2X Velocity ProgramOnce again science teaches baseball that strength is critical for both performance and injury prevention and mobility can be a double edged sword for all positions. The 2X Velocity Throwing Program just like the 3X Pitching Velocity Program is formatted in the same way. It includes the bio-mechanics with the drill based throwing program, the Olympic Style strength and conditioning program specific for position players and the anaerobic conditioning program specific for position players.

If you would like to benefit from these revolutionary baseball performance enhancement programs like the 2X Velocity Throwing Program then get started today because the culture of baseball is changing and if you do not step up to the plate and start learning this new science and training to enhance your performance to its full potential then you could be left behind.

3X Pitching Velocity Program

Reference

  1. Oliver GD. – Relationship between gluteal muscle activation and upper extremity kinematics and kinetics in softball position players. – FACSM, ATC Auburn University, Auburn, AL, USA. – Med Biol Eng Comput. 2013 Mar 22.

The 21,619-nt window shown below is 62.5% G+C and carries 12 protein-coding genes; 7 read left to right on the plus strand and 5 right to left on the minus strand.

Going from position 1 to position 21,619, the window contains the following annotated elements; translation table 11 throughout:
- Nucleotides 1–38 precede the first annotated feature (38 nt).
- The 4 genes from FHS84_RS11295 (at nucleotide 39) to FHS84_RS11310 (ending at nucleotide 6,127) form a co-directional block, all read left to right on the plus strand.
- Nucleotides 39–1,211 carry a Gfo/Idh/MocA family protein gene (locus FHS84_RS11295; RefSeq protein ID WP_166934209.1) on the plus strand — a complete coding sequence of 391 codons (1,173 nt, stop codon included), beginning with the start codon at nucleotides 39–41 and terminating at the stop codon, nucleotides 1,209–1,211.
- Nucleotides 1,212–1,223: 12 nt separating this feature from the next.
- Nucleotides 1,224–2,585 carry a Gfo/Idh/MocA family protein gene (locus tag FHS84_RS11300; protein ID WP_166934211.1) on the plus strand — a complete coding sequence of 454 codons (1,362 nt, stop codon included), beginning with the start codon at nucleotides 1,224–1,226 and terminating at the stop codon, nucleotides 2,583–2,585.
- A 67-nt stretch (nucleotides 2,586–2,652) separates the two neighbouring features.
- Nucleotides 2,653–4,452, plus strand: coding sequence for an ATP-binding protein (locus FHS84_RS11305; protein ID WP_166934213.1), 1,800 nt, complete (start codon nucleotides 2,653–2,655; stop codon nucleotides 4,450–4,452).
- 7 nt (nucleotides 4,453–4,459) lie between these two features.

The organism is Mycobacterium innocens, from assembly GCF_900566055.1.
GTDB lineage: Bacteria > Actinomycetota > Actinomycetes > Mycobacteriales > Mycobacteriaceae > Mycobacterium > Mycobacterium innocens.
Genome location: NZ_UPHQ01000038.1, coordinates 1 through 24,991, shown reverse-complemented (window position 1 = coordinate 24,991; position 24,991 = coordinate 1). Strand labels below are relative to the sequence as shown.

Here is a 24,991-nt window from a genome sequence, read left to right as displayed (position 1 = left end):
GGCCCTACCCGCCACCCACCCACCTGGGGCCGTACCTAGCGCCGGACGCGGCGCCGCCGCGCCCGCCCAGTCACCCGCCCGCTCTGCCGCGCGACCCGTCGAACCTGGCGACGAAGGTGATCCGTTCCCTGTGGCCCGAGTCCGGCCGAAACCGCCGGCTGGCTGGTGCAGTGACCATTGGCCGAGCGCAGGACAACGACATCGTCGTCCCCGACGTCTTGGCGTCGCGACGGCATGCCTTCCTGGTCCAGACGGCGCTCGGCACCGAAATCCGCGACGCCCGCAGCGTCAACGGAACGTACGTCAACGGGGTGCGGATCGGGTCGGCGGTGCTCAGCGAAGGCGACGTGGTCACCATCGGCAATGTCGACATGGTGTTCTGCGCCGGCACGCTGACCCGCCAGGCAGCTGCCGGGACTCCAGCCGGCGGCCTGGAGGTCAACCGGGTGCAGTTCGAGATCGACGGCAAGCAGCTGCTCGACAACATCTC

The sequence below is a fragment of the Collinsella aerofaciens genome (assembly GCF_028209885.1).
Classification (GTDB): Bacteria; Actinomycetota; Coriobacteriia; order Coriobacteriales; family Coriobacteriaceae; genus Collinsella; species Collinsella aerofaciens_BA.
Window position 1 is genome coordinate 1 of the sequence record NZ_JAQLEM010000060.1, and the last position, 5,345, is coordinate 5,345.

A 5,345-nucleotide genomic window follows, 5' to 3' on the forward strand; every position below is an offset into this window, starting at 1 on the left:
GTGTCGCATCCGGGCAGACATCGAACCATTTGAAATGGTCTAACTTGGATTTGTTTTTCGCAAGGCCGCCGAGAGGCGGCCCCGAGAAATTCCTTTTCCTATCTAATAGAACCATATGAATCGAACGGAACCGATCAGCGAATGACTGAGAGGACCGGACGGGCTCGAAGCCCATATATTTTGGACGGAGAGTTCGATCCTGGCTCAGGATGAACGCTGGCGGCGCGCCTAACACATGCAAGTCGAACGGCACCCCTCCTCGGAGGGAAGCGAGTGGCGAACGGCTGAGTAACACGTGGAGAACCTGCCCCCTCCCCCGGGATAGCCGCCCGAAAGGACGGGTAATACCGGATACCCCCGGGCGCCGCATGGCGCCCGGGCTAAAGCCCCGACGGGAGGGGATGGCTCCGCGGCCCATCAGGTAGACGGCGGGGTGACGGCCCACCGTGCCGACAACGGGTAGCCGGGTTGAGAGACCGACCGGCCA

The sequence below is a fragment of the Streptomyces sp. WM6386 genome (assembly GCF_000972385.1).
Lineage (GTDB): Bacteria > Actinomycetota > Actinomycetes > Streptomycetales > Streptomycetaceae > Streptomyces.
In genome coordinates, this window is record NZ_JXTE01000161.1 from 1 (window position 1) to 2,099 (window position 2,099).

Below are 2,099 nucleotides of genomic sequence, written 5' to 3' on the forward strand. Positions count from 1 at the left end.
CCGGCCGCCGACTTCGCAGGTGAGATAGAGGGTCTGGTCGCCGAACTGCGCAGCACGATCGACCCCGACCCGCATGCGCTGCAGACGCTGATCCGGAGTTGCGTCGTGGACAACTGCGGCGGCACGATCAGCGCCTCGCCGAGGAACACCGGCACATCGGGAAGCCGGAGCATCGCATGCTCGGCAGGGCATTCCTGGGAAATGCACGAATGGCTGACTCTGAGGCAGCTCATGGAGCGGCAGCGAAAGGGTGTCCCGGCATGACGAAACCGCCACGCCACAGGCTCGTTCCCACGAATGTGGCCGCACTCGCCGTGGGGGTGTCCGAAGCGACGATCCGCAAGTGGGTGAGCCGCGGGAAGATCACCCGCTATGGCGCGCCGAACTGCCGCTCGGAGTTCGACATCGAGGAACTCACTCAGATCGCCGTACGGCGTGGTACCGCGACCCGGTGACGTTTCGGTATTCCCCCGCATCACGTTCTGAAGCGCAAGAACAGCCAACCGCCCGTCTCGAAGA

2. Laudner KG, Stanek JM, Meister K. – Differences in scapular upward rotation between baseball pitchers and position players. – Biomechanics Laboratory, School of Kinesiology and Recreation, Illinois State University, Normal, Illinois 61790, USA. – Am J Sports Med. 2007 Dec;35(12):2091-5. Epub 2007 Aug 8.
  3. Sethi PM, Tibone JE, Lee TQ. – Quantitative assessment of glenohumeral translation in baseball players: a comparison of pitchers versus nonpitching athletes. – Orthopedic and Neurosurgical Associates, Greenwich, Connecticut, USA. – Am J Sports Med. 2004 Oct-Nov;32(7):1711-5.
  4. Laudner KG, Moore SD, Sipes RC, Meister K. – Functional hip characteristics of baseball pitchers and position players. – Biomechanics Laboratory, School of Kinesiology and Recreation, Illinois State University, Normal, Illinois 61790, USA. – Am J Sports Med. 2010 Feb;38(2):383-7.
  5. Bigliani LU, Codd TP, Connor PM, et al. – Shoulder motion and laxity in the professional baseball player. – Am J Sports Med. 1997;25:609-613.